Let us see this same truth in another and more practical way. Each one of us is desirous of practising brotherhood, of becoming friendly with the world at large. What then is the difficulty? The difficulty is twofold: one inheres in us, the second inheres in others. Take the first: We want to be friendly with others, but on our own terms and conditions. We want to get and to give as we determine, without recognizing the right of others to determine for themselves. This is the difficulty inhering within us. The second difficulty is that we do not desire to be friendly and brotherly with some, not because we have some weakness, but because those others have blemishes and vices. We do not want to hob-nob with thieves and robbers, we do not want to break bread with drunkards and drug-addicts, or to keep company of liars and vagabonds. But we should not shrink from them or hate them. We may feel sorry for them, but while they are in that condition it is most difficult to befriend them. First, we do not actually know how to handle thieves and drunkards and vagabonds; and secondly, we ourselves are not pure enough, strong enough, wise enough, to risk contamination. Evil company corrupts the good; it may very likely bring about our moral fall. Unless evildoers resolve to give up their vice, and begin to practise purity and brotherhood, we can do little for them directly. But we can ever and always work indirectly to free them from their wickedness.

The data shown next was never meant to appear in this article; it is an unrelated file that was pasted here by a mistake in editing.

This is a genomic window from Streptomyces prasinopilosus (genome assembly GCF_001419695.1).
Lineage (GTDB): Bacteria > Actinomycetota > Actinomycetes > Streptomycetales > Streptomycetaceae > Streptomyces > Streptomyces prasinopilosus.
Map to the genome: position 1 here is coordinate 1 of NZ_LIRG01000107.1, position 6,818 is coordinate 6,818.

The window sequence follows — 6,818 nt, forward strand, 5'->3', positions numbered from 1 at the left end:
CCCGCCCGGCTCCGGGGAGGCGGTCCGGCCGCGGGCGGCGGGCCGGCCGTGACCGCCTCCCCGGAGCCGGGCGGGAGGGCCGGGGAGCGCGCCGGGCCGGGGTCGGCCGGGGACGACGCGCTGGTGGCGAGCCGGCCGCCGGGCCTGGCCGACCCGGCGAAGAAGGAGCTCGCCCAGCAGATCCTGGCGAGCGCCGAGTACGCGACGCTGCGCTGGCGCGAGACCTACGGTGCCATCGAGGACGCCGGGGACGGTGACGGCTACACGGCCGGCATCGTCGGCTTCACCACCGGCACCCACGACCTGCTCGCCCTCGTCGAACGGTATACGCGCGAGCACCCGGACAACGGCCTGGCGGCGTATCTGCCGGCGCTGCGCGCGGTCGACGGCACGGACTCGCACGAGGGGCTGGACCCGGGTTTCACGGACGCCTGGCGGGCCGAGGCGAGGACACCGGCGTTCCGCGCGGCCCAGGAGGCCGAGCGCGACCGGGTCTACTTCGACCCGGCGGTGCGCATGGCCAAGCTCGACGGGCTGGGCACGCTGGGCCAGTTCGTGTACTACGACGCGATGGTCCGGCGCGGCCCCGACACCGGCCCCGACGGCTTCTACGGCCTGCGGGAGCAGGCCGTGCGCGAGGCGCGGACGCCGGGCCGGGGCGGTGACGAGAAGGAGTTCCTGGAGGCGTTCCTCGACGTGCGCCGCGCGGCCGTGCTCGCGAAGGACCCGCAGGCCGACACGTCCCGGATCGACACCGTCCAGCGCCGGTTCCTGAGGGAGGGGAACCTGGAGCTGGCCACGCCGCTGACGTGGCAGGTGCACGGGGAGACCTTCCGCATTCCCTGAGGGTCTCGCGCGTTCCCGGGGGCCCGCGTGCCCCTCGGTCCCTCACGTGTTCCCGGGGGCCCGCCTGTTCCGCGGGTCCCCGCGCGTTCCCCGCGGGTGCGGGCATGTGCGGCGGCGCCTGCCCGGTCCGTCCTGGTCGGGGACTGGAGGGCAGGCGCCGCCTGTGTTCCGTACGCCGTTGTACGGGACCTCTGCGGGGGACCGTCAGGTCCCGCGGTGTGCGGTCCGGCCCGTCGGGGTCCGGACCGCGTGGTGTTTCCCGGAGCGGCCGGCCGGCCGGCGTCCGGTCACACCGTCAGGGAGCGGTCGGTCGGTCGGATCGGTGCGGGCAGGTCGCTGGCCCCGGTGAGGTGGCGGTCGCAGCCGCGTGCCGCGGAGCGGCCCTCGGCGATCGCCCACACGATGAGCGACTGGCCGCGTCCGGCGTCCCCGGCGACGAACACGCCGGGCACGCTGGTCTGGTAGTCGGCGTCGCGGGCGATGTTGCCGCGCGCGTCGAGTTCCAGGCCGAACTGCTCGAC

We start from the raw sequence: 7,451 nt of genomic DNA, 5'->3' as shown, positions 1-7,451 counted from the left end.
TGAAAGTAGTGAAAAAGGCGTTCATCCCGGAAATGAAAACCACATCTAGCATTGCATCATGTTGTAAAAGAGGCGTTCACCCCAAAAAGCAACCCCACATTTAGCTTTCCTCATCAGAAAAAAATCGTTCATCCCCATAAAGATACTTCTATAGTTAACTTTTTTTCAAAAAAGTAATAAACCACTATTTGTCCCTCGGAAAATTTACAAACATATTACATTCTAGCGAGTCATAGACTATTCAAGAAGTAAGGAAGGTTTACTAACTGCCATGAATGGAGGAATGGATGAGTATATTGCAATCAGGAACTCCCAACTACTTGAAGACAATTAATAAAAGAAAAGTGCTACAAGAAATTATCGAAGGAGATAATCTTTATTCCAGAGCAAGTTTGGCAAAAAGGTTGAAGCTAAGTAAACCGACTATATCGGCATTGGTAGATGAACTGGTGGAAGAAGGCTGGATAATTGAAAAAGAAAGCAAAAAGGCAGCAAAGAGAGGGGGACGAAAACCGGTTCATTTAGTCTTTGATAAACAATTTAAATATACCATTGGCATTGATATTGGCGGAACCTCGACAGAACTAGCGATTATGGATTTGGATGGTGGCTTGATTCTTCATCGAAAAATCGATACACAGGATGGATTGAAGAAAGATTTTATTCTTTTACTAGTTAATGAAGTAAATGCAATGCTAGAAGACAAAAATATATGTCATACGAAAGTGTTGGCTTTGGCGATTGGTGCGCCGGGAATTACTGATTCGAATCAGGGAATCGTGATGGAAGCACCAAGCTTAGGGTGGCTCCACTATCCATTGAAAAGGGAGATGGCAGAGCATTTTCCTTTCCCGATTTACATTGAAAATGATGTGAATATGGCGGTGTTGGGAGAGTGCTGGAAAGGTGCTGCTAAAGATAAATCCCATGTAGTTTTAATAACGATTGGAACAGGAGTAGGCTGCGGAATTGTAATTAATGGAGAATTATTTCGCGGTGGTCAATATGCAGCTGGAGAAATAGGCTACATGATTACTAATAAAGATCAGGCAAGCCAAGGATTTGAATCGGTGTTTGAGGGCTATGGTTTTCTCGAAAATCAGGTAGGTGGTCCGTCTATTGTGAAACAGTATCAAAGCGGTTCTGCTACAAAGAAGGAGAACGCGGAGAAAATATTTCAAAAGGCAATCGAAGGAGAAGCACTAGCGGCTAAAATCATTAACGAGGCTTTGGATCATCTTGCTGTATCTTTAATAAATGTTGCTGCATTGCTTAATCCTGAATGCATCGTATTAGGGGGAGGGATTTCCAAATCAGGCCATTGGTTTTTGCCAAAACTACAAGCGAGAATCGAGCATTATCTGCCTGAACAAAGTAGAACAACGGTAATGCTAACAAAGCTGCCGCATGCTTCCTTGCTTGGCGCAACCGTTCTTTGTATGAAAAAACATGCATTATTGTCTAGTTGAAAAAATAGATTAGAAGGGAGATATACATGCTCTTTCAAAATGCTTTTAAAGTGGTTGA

The same problem arises in another shape. We understand that we cannot directly and actively befriend the wicked evildoers; but what about the ordinary men and women? There are other people in the world besides evildoers—religious people, social people, political people—how can we help them? What is to be our attitude to them? How to be brotherly to those who are sectarian or bigoted in one sphere or another and who do not see their way to practise Universal Brotherhood? There are very many people in the world who are social snobs, or consider their race and religion superior to all other races and religions, or are full of self-righteousness and take a superior attitude. Such people very often demand from us co-operation without giving us co-operation. They would have nothing to do with us if we steadily show our interest in Universal Brotherhood. It is not that we do not want them, it is that they do not want us, unless we become sectarians like them.